When executing this jar, all scripts will be loaded and the on [script] load event will be triggered for each script as an entry point.
The ByteSkript standard compiler and compile-time API are not added to the output jar.
The dynamic function on-the-fly compiler is available in this jar, so dynamic function calls are available.

Language Libraries

Due to its fixed nature, the Skript language has always relied on third-party add-ons to add new syntax and functionality for specific areas.
ByteSkript achieves this through libraries, which can register compile-time and run-time functionality.
There are two provided syntax APIs, labelled v1 and v2. Both are available and easily accessible, but may be suited to different tasks.
Within the set of built-in functions in the skript namespace are some for accessing JVM resources which can be used to build more advanced functionality.

API v1

The v1 syntax API offers complete control of syntax, including writing bytecode instructions, look-aheads, additions, etc.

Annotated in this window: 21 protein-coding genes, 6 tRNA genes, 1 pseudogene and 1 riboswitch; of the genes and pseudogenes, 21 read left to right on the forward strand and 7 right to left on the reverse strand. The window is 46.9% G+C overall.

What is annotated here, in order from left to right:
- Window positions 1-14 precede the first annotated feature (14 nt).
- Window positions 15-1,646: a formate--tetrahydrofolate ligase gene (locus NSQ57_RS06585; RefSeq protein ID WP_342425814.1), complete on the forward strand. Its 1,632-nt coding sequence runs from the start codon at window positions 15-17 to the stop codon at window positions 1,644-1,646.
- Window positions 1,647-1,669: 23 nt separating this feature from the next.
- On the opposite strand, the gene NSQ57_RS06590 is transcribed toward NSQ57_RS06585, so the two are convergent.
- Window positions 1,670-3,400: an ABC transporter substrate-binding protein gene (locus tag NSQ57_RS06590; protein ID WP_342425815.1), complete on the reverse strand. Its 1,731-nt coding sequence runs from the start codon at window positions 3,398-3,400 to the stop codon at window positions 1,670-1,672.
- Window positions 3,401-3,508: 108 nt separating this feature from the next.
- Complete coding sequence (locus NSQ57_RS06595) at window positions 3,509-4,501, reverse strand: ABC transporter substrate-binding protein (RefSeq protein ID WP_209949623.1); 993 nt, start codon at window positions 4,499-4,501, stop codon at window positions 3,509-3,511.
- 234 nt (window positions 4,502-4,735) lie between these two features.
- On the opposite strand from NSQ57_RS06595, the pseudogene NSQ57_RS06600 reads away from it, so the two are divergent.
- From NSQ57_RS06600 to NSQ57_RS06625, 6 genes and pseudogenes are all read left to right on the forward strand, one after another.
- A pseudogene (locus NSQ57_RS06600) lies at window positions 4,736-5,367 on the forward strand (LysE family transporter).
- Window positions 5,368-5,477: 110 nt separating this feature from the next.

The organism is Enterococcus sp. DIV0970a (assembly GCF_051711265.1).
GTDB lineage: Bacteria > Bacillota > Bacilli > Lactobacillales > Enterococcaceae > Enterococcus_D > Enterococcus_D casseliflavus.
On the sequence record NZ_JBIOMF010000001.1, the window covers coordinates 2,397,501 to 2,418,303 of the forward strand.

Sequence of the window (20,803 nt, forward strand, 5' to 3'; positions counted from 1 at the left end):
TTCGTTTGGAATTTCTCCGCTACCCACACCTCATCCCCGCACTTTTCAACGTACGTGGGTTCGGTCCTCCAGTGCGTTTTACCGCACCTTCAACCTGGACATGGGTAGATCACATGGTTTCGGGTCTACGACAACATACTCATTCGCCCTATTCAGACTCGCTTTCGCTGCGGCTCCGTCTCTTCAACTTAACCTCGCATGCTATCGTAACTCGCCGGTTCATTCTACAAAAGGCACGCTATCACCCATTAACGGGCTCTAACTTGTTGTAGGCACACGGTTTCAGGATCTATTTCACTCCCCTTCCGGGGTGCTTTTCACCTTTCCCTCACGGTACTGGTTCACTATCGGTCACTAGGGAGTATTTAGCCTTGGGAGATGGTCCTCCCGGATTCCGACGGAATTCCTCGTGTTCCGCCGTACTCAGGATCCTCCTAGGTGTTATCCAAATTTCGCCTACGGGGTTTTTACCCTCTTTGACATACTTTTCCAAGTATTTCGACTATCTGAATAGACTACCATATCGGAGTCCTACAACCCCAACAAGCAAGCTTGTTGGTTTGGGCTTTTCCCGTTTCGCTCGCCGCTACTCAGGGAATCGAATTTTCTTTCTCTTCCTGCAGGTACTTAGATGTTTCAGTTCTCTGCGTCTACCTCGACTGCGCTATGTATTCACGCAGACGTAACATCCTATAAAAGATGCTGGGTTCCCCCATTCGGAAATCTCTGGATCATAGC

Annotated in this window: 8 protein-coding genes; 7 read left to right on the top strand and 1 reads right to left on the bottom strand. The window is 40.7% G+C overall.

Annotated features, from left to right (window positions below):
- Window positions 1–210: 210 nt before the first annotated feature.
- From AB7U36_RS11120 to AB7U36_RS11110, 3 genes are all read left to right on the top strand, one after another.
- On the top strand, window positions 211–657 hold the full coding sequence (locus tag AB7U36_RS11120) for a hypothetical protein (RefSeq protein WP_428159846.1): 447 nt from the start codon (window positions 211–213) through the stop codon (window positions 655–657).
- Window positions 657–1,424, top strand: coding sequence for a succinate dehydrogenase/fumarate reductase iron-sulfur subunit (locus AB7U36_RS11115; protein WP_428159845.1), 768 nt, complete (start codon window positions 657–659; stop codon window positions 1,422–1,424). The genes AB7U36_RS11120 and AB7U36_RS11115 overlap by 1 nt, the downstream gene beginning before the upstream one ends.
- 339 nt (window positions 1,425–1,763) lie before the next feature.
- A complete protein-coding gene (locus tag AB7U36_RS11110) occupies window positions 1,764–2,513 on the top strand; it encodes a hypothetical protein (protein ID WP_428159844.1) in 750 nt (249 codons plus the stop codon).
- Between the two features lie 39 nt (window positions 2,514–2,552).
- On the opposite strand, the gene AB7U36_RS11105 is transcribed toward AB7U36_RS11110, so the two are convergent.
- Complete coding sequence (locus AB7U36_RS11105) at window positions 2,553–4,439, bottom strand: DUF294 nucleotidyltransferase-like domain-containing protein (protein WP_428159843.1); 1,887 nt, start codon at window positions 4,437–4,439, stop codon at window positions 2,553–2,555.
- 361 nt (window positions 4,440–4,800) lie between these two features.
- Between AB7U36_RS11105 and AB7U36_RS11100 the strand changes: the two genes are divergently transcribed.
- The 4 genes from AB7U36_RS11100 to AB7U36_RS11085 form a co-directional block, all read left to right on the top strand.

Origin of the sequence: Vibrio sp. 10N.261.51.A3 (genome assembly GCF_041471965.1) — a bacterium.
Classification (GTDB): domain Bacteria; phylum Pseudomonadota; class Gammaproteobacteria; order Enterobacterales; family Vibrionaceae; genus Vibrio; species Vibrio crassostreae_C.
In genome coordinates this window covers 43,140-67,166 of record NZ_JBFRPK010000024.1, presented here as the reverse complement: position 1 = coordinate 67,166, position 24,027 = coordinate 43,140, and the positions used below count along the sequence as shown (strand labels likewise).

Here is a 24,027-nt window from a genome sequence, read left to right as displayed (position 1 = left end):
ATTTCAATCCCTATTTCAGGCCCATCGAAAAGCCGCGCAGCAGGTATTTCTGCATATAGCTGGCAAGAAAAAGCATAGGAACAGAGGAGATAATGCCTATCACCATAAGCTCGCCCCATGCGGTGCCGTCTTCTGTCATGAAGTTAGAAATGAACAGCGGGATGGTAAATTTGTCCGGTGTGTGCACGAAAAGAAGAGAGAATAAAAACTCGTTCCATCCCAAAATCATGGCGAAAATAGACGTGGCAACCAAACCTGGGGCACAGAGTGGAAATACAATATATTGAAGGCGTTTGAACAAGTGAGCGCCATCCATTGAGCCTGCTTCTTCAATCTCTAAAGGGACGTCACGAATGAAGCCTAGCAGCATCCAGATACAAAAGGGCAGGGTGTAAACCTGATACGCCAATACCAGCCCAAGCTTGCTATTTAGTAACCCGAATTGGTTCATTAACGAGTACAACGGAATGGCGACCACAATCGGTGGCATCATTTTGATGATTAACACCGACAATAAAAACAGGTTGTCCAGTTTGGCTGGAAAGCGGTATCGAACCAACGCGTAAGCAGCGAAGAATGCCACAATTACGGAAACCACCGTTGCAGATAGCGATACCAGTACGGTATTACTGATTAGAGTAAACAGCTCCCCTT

However, it also requires creating and individually registering (fairly complex) classes to add new syntax and language structures.
This is the most powerful syntax API, as it allows control of the result code at the VM-bytecode level for experienced users. It is recommended for adding entirely new language structures or features with excessively-variable layouts.
The implicit array creation syntax (a, b, ...) has to use the v1 API to create variable-size arrays.

API v2

The v2 syntax API is significantly easier to use, but offers much less control over syntax.
Syntax methods are given an annotation, and the class they belong to is registered to a library. This API is much more suitable for property syntax, where creating a class for each one would be excessive.
The v2 API is used internally by all of the I/O handler syntax. A lot of these are also forced to extract or bridge.

Libraries Used

  • โ€‹ObjectWeb ASM A bytecode-assembling library used internally by the Java JDK. Used for compiling complex syntax.
  • โ€‹Mirror An on-the-fly member access compiler, alternative to Java reflection. Used for compiling dynamic method handles at runtime.
  • โ€‹Foundation A class-building framework to simplify method creation. Used for compiling simple syntax.\


The original ByteSkript parser, compilers, API and runtime were all written by Moderocky.
Special thanks to TPGamesNL, BaeFell and blce for providing feedback about syntax.
Last modified 2mo ago